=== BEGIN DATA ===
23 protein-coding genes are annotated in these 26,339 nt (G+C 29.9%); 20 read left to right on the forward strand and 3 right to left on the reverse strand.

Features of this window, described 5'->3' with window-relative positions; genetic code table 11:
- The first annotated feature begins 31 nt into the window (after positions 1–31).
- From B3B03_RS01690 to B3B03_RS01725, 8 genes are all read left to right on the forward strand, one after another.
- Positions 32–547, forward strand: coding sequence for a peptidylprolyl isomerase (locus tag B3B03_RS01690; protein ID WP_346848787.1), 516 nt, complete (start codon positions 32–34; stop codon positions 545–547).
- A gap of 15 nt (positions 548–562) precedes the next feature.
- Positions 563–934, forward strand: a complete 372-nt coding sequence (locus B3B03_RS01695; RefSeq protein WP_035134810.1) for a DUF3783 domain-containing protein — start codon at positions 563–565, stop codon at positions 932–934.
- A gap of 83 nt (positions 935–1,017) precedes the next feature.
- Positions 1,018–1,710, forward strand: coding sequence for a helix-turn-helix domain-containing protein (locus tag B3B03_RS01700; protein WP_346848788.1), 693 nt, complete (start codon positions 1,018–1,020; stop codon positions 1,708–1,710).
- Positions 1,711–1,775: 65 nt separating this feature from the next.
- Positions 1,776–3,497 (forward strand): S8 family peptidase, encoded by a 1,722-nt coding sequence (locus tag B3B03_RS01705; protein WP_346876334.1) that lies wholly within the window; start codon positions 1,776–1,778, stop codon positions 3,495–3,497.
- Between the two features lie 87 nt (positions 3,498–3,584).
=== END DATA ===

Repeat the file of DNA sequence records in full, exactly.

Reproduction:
23 protein-coding genes are annotated in these 26,339 nt (G+C 29.9%); 20 read left to right on the forward strand and 3 right to left on the reverse strand.

Features of this window, described 5'->3' with window-relative positions; genetic code table 11:
- The first annotated feature begins 31 nt into the window (after positions 1–31).
- From B3B03_RS01690 to B3B03_RS01725, 8 genes are all read left to right on the forward strand, one after another.
- Positions 32–547, forward strand: coding sequence for a peptidylprolyl isomerase (locus tag B3B03_RS01690; protein ID WP_346848787.1), 516 nt, complete (start codon positions 32–34; stop codon positions 545–547).
- A gap of 15 nt (positions 548–562) precedes the next feature.
- Positions 563–934, forward strand: a complete 372-nt coding sequence (locus B3B03_RS01695; RefSeq protein WP_035134810.1) for a DUF3783 domain-containing protein — start codon at positions 563–565, stop codon at positions 932–934.
- A gap of 83 nt (positions 935–1,017) precedes the next feature.
- Positions 1,018–1,710, forward strand: coding sequence for a helix-turn-helix domain-containing protein (locus tag B3B03_RS01700; protein WP_346848788.1), 693 nt, complete (start codon positions 1,018–1,020; stop codon positions 1,708–1,710).
- Positions 1,711–1,775: 65 nt separating this feature from the next.
- Positions 1,776–3,497 (forward strand): S8 family peptidase, encoded by a 1,722-nt coding sequence (locus tag B3B03_RS01705; protein WP_346876334.1) that lies wholly within the window; start codon positions 1,776–1,778, stop codon positions 3,495–3,497.
- Between the two features lie 87 nt (positions 3,498–3,584).